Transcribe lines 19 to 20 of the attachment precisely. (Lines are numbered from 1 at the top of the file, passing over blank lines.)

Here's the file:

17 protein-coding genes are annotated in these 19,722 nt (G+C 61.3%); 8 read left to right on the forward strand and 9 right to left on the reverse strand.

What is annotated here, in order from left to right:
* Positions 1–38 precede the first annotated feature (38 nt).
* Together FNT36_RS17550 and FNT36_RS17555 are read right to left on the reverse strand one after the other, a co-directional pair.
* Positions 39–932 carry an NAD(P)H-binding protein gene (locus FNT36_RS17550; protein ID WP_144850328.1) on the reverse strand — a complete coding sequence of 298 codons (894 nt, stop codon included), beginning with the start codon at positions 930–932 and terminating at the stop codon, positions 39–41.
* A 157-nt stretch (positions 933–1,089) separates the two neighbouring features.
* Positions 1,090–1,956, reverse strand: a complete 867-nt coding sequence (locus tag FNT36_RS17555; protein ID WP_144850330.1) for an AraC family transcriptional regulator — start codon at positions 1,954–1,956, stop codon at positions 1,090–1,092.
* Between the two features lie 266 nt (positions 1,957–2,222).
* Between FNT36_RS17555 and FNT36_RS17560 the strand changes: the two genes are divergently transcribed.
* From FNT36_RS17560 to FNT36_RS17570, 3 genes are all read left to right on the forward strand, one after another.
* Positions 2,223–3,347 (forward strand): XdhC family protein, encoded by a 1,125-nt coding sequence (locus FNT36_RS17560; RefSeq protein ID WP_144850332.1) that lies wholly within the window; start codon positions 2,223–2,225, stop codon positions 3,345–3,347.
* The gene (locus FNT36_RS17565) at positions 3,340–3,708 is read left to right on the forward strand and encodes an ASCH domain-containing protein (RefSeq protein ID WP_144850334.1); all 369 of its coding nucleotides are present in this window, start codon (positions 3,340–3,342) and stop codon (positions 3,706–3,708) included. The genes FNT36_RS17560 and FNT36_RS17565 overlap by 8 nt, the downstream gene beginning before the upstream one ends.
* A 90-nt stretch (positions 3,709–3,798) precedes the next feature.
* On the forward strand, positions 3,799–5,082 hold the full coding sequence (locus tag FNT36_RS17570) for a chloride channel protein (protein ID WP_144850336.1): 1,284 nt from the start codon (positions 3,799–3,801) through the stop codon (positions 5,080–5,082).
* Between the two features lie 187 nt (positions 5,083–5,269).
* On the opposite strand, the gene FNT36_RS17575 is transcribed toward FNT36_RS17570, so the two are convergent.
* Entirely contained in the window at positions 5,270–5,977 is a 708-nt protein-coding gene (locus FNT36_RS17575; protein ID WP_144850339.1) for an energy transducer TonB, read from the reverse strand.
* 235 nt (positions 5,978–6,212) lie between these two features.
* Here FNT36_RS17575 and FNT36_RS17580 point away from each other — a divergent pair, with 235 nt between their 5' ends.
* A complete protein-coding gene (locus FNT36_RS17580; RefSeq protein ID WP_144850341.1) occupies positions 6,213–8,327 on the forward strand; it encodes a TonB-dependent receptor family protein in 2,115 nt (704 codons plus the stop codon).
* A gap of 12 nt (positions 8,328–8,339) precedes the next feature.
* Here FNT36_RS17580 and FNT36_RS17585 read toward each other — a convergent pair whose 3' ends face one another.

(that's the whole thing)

* Here FNT36_RS17575 and FNT36_RS17580 point away from each other — a divergent pair, with 235 nt between their 5' ends.
* A complete protein-coding gene (locus FNT36_RS17580; RefSeq protein ID WP_144850341.1) occupies positions 6,213–8,327 on the forward strand; it encodes a TonB-dependent receptor family protein in 2,115 nt (704 codons plus the stop codon).